In the literary world, there are two major types of fiction: popular/genre fiction and literary fiction. Though there are many ways to separate the two styles, one way is by focus. Genre fiction is interested in telling stories about normal people in extraordinary circumstances, whereas literary fiction is about extraordinary people in normal circumstances. Though this is not a hard and fast rule, it’s a pretty good way of separating the two.
This distinction bleeds over into film and is the reason why our Flickering Myth ratings are made up of two different scores. Popular films tend to be about straightforward characters who go on extraordinary missions, whereas Oscar-bait movies tend to be character pieces. Take, for example, the latest Ant-Man movie. Scott/Ant-Man is an everyman. Sure, he’s a bit of a rogue, but he’s a good father who’s looking to make amends for past misdeeds. Yes, he has a suit that allows him to become the size of an ant, but that counts as circumstance, as it’s a power bestowed upon him and isn’t an inherent part of his personality. However, the plot sees him fight a quantum being with the help of a scientist who’s searching for his wife in the quantum realm while using Pez dispensers as weapons etc. etc. A pretty spectacular scenario for an everyman.
Compare Ant-Man and the Wasp to a recent film such as First Reformed. First Reformed Follows a priest as he falls in love with a married woman whose husband – someone he had offered council to – commits suicide. Though this scenario is hardly usual, it is far from being as spectacular as the plot of Ant Man and the Wasp. It’s a perfectly believable scenario, even if it is uncommon. However, the core element of the story is The Priest’s internal struggle. He’s a far more complex man than Scott. He spends the film dealing with his alcoholism, his desire for a woman, and an ever-changing political viewpoint due to her late husband’s activism. He worries about the climate, his health, his own ex-wife, his new love, and the audience watches as he does his best to reconcile this in a world that closely resembles ours.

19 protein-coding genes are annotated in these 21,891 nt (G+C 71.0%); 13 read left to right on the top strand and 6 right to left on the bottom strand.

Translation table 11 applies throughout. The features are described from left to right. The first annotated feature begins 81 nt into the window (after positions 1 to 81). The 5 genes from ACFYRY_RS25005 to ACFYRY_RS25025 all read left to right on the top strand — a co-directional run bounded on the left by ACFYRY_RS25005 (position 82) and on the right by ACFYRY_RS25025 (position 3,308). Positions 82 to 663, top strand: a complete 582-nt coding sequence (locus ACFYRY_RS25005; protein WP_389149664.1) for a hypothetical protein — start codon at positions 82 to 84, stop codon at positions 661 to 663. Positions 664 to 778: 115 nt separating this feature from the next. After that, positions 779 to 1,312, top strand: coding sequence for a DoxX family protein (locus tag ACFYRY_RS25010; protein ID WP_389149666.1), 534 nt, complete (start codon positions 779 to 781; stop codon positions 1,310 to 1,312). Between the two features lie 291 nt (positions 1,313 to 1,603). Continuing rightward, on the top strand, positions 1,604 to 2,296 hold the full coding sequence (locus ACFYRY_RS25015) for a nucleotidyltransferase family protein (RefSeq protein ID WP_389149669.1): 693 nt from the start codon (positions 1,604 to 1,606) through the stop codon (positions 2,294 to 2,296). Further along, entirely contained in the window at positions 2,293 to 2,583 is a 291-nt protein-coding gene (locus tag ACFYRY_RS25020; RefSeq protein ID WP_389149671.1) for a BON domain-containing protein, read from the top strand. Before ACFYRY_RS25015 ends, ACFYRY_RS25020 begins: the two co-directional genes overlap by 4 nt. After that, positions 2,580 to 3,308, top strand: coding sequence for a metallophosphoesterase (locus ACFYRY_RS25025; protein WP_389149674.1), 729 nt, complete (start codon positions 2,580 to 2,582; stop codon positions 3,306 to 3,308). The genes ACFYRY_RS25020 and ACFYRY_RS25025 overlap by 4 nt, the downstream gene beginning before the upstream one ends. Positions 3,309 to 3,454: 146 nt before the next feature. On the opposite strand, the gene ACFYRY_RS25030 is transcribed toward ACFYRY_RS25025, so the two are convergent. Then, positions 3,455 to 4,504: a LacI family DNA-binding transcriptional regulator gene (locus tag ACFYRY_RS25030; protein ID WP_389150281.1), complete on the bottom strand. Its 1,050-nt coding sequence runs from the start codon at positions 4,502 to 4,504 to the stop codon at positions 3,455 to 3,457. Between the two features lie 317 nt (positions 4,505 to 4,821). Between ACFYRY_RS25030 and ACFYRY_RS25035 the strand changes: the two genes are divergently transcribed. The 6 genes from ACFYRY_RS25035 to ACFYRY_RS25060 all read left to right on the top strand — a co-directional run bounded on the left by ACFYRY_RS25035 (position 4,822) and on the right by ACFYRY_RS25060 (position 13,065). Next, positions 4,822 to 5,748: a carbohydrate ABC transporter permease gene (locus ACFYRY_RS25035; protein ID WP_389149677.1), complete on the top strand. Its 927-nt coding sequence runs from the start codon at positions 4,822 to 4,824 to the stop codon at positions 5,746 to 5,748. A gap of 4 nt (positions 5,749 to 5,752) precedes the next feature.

Okay, that’s all well and good, but what makes both of these movies enjoyable, and how can we asses them in a way that has some semblance of objectivity? Firstly, we must assess how much of an immediate impact the film has on us, and then how much of an intellectually-driven emotional impact it has on us. Let me explain.
In a genre film such as Ant-Man and the Wasp we are immediately hit by how cinematic it is. It’s loud, it’s bright, it’s full of action sequences and funny one-liners. In short, it’s an exciting spectacle.
First Reformed, on the other hand, is quiet, slow, and only occasionally funny. But it’s beautiful, and at times very uncomfortable. It’s not enjoyable in the same way as a blockbuster, but it shares a commonality in that it uses its aesthetic qualities to evoke immediate emotion in its audience. Not all aesthetic judgements are made immediately, and films such as First Reformed often harbour subtler aesthetic markers than blockbusters, but what is important is that they both use the immediate surface qualities of their images, sounds, and dialogue, to generate emotional responses in audiences. And it is with this that I can begin my discussion of Climax.